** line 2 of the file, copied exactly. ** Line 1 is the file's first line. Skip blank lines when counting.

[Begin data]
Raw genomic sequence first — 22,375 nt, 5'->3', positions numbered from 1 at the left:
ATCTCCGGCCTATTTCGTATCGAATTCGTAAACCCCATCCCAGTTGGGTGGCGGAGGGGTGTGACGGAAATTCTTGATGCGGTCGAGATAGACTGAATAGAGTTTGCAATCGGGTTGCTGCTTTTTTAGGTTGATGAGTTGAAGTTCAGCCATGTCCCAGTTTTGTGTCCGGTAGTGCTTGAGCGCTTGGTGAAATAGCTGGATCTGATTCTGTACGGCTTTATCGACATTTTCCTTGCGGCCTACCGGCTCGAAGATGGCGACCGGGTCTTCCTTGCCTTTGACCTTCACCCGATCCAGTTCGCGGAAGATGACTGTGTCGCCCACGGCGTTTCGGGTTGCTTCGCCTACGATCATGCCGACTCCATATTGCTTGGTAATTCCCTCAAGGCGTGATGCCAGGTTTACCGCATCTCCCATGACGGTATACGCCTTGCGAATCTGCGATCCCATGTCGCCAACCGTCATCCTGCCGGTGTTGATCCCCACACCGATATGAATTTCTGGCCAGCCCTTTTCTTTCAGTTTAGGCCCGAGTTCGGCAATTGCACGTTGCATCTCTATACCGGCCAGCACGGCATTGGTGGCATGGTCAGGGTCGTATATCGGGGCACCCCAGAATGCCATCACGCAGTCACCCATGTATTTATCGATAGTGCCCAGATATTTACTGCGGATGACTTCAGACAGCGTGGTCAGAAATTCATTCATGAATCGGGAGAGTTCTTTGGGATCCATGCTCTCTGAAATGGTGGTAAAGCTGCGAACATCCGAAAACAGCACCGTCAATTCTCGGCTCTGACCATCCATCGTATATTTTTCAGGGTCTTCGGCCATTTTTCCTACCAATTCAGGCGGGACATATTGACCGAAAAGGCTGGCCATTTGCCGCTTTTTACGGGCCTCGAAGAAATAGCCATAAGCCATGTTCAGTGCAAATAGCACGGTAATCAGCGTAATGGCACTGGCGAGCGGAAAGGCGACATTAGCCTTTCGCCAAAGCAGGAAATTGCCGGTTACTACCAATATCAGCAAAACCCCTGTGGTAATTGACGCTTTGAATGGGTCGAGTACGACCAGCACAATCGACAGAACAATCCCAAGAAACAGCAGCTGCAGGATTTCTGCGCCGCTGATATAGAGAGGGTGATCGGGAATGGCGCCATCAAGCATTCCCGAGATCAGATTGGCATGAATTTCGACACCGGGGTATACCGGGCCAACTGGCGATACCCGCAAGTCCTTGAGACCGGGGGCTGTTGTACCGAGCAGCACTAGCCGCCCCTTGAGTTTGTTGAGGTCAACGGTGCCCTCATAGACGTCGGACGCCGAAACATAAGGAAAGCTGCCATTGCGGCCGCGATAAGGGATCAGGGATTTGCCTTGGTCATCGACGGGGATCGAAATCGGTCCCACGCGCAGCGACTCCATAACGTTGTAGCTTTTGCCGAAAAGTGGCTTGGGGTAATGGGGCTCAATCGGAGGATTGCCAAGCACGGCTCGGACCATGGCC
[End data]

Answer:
ATCTCCGGCCTATTTCGTATCGAATTCGTAAACCCCATCCCAGTTGGGTGGCGGAGGGGTGTGACGGAAATTCTTGATGCGGTCGAGATAGACTGAATAGAGTTTGCAATCGGGTTGCTGCTTTTTTAGGTTGATGAGTTGAAGTTCAGCCATGTCCCAGTTTTGTGTCCGGTAGTGCTTGAGCGCTTGGTGAAATAGCTGGATCTGATTCTGTACGGCTTTATCGACATTTTCCTTGCGGCCTACCGGCTCGAAGATGGCGACCGGGTCTTCCTTGCCTTTGACCTTCACCCGATCCAGTTCGCGGAAGATGACTGTGTCGCCCACGGCGTTTCGGGTTGCTTCGCCTACGATCATGCCGACTCCATATTGCTTGGTAATTCCCTCAAGGCGTGATGCCAGGTTTACCGCATCTCCCATGACGGTATACGCCTTGCGAATCTGCGATCCCATGTCGCCAACCGTCATCCTGCCGGTGTTGATCCCCACACCGATATGAATTTCTGGCCAGCCCTTTTCTTTCAGTTTAGGCCCGAGTTCGGCAATTGCACGTTGCATCTCTATACCGGCCAGCACGGCATTGGTGGCATGGTCAGGGTCGTATATCGGGGCACCCCAGAATGCCATCACGCAGTCACCCATGTATTTATCGATAGTGCCCAGATATTTACTGCGGATGACTTCAGACAGCGTGGTCAGAAATTCATTCATGAATCGGGAGAGTTCTTTGGGATCCATGCTCTCTGAAATGGTGGTAAAGCTGCGAACATCCGAAAACAGCACCGTCAATTCTCGGCTCTGACCATCCATCGTATATTTTTCAGGGTCTTCGGCCATTTTTCCTACCAATTCAGGCGGGACATATTGACCGAAAAGGCTGGCCATTTGCCGCTTTTTACGGGCCTCGAAGAAATAGCCATAAGCCATGTTCAGTGCAAATAGCACGGTAATCAGCGTAATGGCACTGGCGAGCGGAAAGGCGACATTAGCCTTTCGCCAAAGCAGGAAATTGCCGGTTACTACCAATATCAGCAAAACCCCTGTGGTAATTGACGCTTTGAATGGGTCGAGTACGACCAGCACAATCGACAGAACAATCCCAAGAAACAGCAGCTGCAGGATTTCTGCGCCGCTGATATAGAGAGGGTGATCGGGAATGGCGCCATCAAGCATTCCCGAGATCAGATTGGCATGAATTTCGACACCGGGGTATACCGGGCCAACTGGCGATACCCGCAAGTCCTTGAGACCGGGGGCTGTTGTACCGAGCAGCACTAGCCGCCCCTTGAGTTTGTTGAGGTCAACGGTGCCCTCATAGACGTCGGACGCCGAAACATAAGGAAAGCTGCCATTGCGGCCGCGATAAGGGATCAGGGATTTGCCTTGGTCATCGACGGGGATCGAAATCGGTCCCACGCGCAGCGACTCCATAACGTTGTAGCTTTTGCCGAAAAGTGGCTTGGGGTAATGGGGCTCAATCGGAGGATTGCCAAGCACGGCTCGGACCATGGCC